*This is a translated article by QooApp under the permission of SPICE. Reproduction in any form without permission is prohibited.
Amazon Prime Video’s exclusive anime film, Lupin the Third vs. Cat’s Eye is a dream collaboration that sees the Showa era anime revived with an all-new CG look. A collaboration of two titan IPs, both dating back to the 80s, seems like a match made in heaven, with the narrative bringing the two groups together as they set their targets upon the same paintings.
In this SPICE article, we sit down with legendary voice actors Kanichi Kurita (who plays Lupin the Third) and Keiko Toda (who plays Hitomi Kisugi) to discuss the meeting of the two bands of phantom thieves.
Q. This is the first time Lupin the Third and Cat’s Eye cross paths. What was your first reaction when you heard about the collaboration?
Kurita: Looking at how much characters like the Cat’s Eye and Fujiko Mine look next to each other, I had a feeling this would be a crossover waiting to happen. A few years ago, there was a City Hunter film (City Hunter Movie: Shinjuku Private Eyes) that featured Cat’s Eyes, where they use a similar art style, and I remember pointing out how Fujiko’s character design would fit naturally in that film’s aesthetics.
Q. What was the most memorable scene of Lupin’s Gang and Cat’s Eye interacting in the movie?
Kurita: The truth is, I didn’t get much screen time with Toda-san’s character (Hitomi Kisugi) throughout the movie’s runtime. Lupin the Third ends up interacting with Ai Kisugi the most in the movie. The film puts a lot of screen time into the paternal, almost brother-like interactions between the two.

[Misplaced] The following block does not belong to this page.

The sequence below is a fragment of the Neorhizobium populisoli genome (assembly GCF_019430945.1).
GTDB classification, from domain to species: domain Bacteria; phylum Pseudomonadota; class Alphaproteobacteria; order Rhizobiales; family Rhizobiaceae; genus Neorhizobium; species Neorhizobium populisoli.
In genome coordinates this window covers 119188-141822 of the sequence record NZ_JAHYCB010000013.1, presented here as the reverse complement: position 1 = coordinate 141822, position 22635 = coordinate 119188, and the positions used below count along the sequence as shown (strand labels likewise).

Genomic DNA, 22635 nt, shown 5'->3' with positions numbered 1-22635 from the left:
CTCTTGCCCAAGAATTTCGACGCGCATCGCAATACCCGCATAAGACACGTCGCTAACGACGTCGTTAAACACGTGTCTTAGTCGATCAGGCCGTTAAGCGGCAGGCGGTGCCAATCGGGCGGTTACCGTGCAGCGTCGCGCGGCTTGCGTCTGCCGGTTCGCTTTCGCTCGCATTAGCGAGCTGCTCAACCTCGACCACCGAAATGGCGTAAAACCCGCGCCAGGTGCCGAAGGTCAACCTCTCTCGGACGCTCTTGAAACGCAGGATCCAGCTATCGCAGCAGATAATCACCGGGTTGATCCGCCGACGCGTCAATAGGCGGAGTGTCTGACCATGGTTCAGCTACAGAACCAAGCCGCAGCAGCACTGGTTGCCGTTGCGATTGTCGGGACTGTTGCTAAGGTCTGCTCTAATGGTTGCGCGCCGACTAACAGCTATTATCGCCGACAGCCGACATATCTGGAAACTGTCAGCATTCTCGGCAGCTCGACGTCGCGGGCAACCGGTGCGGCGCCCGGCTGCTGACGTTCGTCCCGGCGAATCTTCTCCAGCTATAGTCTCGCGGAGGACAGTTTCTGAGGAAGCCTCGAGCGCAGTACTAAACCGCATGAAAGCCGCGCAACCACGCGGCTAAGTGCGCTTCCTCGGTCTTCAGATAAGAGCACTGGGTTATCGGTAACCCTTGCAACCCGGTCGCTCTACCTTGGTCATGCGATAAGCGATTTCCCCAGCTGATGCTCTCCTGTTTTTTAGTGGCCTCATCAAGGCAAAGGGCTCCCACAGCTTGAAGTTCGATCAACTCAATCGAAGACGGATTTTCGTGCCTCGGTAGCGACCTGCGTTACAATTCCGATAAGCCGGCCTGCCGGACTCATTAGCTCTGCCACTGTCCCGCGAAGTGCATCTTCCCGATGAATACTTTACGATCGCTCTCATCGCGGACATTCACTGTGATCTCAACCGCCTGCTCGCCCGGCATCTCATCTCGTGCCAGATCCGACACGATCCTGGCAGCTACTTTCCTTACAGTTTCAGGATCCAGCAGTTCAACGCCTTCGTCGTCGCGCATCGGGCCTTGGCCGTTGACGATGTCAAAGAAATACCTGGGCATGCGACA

Q. How about you, Toda-san? How did you react to the news about the collaboration?
Toda: I was more taken aback when I heard about it. Never in my life did I think I’d be working with Lupin, of all people. The wildest things happen when you’re in the voice-acting business for so long!
Q. You had the opportunity to reprise the role back in 2019’s City Hunter: Shinjuku Private Eyes movie. What was it like to voice Hitomi again?
Toda: If anything, I was pretty overwhelmed when I was doing the City Hunter movie as it had been over 30 years since I’ve done Hitomi’s voice again in an anime context. This time around, being able to throw around dialogue interactions with Lupin was a great honor. I was wondering if people would have any problems seeing a character technically from two different generations, but I was glad to see how well the movie turned out in the end!
Q. Were there any memorable scenes from the Lupin the Third vs. Cat’s Eye movie?
Toda: Like how Kurita-san put it, the story mostly revolves around Lupin and Ai, with Hitomi and Rui in a more supportive role by the wayside. Seeing the two characters on the same screen is truly something. The Cat’s Eye Sisters standing next to Fujiko was something I’d never thought would be real.
Q. Did the two of you ever see each other’s works at the time?
Kurita: Sorry to say I haven’t taken the time to. If anything, I have seen Anpanman, if that counts as one (laugh).